Ptolemy’s world map

Summary

The Ptolemy world map is a map of the world known to Greco-Roman society in the 2nd century. It is based on the description contained in the book Ptolemy’s Geography, written c. 150. Based on an inscription in several early surviving manuscripts, it is traditionally attributed to Agatodemon.

Notable features of Ptolemy’s map are the first use of longitudinal and latitudinal lines, as well as the specification of terrestrial locations by observations of celestial bodies. Geography was translated from Greek into Arabic in the ninth century and played an important role in the work of al-Khwarismi before falling into oblivion. However, the idea of a global coordinate system revolutionized European geographical thinking and inspired a more mathematical treatment of cartography.

Ptolemy’s work probably originally came with maps, but none have been discovered. Instead, the present form of the map was reconstructed from Ptolemy’s coordinates by Byzantine monks under the direction of Maximus Planudes shortly after 1295. It was probably not that of the original text, since it uses the less favored of the two alternative projections offered by Ptolemy.

The continents are named as Europe, Asia and Libya (Africa). The world ocean is only seen to the west. The map distinguishes two large enclosed seas: the Mediterranean and the Indian Ocean (Indicum Pelagus). Because of Marinp and Ptolemy’s erroneous measurement of the circumference of the earth, the former is made to extend too far in terms of degrees of arc; and because of their reliance on Hipparchus’ estimates, they erroneously enclosed the latter with an east and south coast of unknown lands, which prevents the map from identifying the west coast of the world ocean.

India is bounded by the Indus and Ganges rivers, but its peninsula is much shorter. Ceylon (Taprobane), on the other hand, is greatly enlarged. The Malay peninsula becomes known as Aurea Chersonesus or “golden peninsula” instead of the earlier “Golden Island,” which derives from Indian accounts of the Sumatran mines. Beyond the Golden Peninsula, the Great Gulf (Magnus Sinus) forms a combination between the Gulf of Thailand and the South China Sea, which is bounded by the unknown lands believed to enclose the Indian Sea. China is divided into two kingdoms, the Qin (Sinae) and the Land of Silk (Serica), due to the different versions received from the land and sea Silk Roads.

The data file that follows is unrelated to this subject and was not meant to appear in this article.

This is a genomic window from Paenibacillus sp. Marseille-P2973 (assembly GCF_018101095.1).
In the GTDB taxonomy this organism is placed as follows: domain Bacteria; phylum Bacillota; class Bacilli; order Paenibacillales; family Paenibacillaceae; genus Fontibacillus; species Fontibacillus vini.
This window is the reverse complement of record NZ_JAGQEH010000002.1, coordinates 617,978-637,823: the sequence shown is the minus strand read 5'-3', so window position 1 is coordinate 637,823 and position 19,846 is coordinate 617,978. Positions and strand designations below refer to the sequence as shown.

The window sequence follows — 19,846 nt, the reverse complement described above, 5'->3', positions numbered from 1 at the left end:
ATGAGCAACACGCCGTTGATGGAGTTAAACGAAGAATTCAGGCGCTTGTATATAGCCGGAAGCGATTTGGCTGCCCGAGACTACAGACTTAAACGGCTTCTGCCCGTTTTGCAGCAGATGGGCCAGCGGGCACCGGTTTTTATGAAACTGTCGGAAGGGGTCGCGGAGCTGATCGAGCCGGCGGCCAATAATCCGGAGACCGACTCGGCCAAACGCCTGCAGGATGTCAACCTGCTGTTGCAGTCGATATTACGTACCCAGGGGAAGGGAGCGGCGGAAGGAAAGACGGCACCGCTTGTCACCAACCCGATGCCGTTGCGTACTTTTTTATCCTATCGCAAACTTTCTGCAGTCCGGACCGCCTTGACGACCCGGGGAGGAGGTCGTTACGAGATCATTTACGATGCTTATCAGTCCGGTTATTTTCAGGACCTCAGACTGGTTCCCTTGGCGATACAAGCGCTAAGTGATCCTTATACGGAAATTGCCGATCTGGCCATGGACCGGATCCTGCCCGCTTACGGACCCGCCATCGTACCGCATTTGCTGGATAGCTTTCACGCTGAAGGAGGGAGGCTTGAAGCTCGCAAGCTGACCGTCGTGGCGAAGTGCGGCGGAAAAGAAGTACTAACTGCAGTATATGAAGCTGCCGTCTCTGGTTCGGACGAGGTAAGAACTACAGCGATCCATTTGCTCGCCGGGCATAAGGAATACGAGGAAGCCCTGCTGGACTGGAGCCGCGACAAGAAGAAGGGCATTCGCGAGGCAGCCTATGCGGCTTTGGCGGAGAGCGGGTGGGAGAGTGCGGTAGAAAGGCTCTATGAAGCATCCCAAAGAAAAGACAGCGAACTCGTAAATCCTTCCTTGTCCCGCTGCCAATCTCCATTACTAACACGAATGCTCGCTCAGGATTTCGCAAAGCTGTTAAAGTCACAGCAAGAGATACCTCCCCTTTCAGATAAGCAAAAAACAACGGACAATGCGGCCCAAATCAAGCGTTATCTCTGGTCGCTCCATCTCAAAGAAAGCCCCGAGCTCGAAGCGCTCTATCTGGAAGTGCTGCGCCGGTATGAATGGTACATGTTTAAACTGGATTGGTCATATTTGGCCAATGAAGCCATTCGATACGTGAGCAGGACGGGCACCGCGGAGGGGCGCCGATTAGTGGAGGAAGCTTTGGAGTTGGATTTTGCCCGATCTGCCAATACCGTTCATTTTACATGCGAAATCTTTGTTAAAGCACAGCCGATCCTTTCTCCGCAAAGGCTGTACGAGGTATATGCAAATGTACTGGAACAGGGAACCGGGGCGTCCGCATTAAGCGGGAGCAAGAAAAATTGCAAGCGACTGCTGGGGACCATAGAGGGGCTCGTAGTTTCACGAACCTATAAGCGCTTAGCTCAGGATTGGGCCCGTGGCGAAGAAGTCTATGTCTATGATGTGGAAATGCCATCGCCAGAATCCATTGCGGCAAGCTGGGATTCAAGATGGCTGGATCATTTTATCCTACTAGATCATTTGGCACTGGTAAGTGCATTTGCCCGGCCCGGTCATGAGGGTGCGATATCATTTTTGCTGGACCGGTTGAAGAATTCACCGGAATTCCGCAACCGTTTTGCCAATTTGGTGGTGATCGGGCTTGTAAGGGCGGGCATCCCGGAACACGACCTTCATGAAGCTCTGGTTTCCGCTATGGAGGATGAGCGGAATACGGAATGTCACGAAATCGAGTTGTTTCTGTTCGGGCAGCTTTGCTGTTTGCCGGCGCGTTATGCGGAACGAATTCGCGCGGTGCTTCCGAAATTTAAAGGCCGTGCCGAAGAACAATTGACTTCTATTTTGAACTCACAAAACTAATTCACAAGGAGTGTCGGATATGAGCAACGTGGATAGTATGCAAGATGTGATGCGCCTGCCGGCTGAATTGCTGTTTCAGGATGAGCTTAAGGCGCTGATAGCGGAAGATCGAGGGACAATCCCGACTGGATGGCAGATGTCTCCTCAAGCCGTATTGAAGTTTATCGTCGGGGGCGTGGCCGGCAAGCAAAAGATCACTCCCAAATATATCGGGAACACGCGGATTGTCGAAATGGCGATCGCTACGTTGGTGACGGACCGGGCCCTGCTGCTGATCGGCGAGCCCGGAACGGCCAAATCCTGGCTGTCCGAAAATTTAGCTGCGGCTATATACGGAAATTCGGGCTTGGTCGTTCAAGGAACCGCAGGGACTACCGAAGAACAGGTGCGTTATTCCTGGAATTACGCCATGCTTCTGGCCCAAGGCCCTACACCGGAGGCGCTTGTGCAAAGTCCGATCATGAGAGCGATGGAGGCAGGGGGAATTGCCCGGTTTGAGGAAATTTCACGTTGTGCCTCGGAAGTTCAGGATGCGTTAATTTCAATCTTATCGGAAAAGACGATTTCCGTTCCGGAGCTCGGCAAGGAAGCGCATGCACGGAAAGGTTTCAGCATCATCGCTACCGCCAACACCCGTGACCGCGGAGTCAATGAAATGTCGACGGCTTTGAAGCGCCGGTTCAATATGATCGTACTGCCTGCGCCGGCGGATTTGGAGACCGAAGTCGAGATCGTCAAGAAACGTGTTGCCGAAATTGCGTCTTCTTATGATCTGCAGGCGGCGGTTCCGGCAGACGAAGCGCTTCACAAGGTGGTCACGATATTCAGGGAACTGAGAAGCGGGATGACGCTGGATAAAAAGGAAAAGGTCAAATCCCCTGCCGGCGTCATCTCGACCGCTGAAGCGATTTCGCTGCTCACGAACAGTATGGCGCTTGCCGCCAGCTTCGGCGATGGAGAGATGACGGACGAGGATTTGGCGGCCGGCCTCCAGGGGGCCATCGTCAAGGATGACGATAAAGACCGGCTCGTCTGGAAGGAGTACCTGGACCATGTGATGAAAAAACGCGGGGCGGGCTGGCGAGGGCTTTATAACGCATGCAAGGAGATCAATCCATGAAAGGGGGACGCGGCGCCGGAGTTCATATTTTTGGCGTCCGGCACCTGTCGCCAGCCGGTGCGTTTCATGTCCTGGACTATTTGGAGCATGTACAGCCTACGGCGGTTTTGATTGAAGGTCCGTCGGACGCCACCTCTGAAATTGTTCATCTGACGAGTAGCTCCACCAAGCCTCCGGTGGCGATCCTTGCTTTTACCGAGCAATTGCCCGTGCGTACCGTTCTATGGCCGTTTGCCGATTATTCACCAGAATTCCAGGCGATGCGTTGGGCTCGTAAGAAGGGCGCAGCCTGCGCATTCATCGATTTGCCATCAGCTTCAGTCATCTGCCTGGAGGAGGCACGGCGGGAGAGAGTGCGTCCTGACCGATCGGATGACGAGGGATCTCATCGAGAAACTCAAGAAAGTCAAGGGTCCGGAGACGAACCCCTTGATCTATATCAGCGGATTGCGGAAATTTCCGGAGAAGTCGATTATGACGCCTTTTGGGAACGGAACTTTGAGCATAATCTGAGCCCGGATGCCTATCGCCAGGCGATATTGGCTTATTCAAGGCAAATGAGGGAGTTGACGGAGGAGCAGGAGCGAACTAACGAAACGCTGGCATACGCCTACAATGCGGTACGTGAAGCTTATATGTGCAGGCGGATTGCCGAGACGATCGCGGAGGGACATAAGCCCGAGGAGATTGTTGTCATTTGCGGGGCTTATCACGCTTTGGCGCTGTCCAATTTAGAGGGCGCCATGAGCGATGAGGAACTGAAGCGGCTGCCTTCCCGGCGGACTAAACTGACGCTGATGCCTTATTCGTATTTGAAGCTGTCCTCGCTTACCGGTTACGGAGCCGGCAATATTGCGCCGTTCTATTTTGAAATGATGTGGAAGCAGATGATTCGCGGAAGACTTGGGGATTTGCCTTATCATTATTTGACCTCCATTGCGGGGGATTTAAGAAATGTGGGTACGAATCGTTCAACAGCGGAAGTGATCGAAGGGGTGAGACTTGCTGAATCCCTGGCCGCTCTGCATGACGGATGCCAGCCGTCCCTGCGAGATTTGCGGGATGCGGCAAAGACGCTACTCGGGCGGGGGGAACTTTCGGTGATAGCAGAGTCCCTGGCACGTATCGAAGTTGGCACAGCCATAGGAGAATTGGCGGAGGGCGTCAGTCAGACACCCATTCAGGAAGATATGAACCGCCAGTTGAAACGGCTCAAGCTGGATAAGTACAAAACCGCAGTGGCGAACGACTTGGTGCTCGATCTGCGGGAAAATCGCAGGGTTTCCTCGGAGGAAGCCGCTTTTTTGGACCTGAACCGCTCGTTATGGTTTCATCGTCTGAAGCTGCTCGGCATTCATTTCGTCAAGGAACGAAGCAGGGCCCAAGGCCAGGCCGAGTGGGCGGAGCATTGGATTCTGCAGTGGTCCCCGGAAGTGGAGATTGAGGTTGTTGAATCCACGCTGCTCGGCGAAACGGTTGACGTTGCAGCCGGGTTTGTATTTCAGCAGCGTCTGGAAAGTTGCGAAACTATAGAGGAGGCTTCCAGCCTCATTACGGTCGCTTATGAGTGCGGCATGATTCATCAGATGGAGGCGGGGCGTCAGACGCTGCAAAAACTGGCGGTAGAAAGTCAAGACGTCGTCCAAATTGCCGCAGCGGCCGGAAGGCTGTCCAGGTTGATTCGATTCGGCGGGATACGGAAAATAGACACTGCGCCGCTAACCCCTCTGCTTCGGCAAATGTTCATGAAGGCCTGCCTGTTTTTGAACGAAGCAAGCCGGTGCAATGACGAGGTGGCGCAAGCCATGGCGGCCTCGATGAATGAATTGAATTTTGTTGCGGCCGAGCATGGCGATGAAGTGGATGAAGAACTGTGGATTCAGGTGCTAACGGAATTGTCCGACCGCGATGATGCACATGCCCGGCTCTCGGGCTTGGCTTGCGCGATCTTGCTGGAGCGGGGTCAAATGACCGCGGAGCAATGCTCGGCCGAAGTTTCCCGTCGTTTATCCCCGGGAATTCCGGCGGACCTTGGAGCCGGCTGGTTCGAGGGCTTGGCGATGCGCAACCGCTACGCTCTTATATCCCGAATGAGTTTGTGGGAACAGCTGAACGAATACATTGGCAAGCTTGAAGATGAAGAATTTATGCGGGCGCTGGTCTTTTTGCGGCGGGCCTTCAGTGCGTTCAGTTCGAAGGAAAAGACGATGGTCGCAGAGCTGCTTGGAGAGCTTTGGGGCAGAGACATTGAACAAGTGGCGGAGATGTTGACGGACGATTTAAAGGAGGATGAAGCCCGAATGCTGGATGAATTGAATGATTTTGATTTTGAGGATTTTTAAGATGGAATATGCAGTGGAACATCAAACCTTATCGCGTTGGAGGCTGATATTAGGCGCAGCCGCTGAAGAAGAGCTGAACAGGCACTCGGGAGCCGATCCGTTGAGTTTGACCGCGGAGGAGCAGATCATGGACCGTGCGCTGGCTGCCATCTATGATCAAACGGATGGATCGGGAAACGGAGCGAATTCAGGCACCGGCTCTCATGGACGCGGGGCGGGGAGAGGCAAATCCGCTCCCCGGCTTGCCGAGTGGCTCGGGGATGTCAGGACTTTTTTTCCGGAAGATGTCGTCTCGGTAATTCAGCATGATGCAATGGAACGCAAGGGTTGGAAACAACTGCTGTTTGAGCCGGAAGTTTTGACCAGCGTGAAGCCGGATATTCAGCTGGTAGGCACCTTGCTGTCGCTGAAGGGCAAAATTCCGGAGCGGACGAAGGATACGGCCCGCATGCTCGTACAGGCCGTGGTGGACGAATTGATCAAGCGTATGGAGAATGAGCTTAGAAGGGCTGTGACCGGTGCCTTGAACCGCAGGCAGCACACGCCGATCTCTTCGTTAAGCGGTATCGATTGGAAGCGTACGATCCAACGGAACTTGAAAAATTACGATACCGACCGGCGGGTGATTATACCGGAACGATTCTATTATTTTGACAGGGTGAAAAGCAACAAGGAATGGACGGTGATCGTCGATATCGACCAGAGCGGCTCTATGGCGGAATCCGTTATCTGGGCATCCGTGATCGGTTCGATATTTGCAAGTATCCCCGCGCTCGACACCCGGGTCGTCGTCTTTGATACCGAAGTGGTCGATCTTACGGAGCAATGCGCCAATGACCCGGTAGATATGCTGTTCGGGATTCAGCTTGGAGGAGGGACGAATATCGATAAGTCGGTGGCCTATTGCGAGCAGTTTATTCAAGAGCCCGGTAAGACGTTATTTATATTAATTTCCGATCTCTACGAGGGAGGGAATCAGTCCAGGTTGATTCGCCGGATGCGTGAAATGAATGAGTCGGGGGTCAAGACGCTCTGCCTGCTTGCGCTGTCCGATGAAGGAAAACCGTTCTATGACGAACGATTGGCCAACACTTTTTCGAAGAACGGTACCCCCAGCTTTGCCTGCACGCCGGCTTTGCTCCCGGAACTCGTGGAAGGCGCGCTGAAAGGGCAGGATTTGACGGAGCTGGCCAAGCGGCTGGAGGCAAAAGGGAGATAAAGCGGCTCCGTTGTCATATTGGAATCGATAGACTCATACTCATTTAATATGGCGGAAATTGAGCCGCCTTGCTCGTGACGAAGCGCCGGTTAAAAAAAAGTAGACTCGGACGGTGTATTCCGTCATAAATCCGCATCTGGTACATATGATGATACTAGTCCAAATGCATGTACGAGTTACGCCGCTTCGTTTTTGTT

Geography and the map derived from it probably played an important role in the expansion of the Roman Empire to the East. Trade throughout the Indian Ocean was extensive from the 2nd century, and many Roman trading ports in India have been identified. From these ports, Roman embassies in China are recorded in Chinese historical sources from about 166.

The Danish historian Gudmund Schütte attempted to reconstruct the Danish part of Ptolemy’s map of the world. It includes several place and tribal names, some of which Schütte assigned a contemporary equivalent. The most prominent feature of the map is the Jutland peninsula located north of the Albis Trêva River, west of the archipelago of Saxonôn Nesôi, east of Skandiai Nêsoi, which in turn lies west of a larger island, Skandia. Skandia is home to the Goutai in the center and the Firaesi in the east.

To the north of Jutland is a third archipelago, the Alokiai Nêsoi. To the south of the Albis live the Lakkobardoi and to the north the Saxons. The west coast of Jutland is home to the Sigulônes, Sabaliggio, Kobandoi, Eundusioi and Kimbroi (possibly Cimbros) further north. The center and east are home to Kimbrikê (possibly Cimbros), Chersonêsos and Charudes.

Sources

  1. Mapamundi de Ptolomeo
  2. Ptolemy’s world map
  3. ^ a b Thrower, Norman Joseph William (1999). Maps & Civilization: Cartography in Culture and Society. University of Chicago Press. ISBN 0-226-79973-5.
  4. ^ Bure, Kristjan, ed. (1961). Jernalderen, Turistforeningen for Danmark, Årbog 1961 [The Iron Age, The Tourist Association of Denmark, Yearbook 1961] (in Danish).
  5. a b Thrower, Norman Joseph William (1999). Maps & Civilization: Cartography in Culture and Society (en inglés). University of Chicago Press. ISBN 0-226-79973-5.
  6. a b Jernalderen, Turistforeningen for Danmark, Årbog 1961, editado por Kristjan Bure, 1961. (en danés)
  7. ^ Norman Joseph William Thrower, Maps & Civilization: Cartography in Culture and Society, University of Chicago Press, 1999, ISBN 0-226-79973-5.
  8. ^ Jernalderen, Turistforeningen for Danmark, Årbog 1961, redigeret af Kristjan Bure, 1961.
  9. Ллойд Арнольд Браун История географических карт, с. 8.
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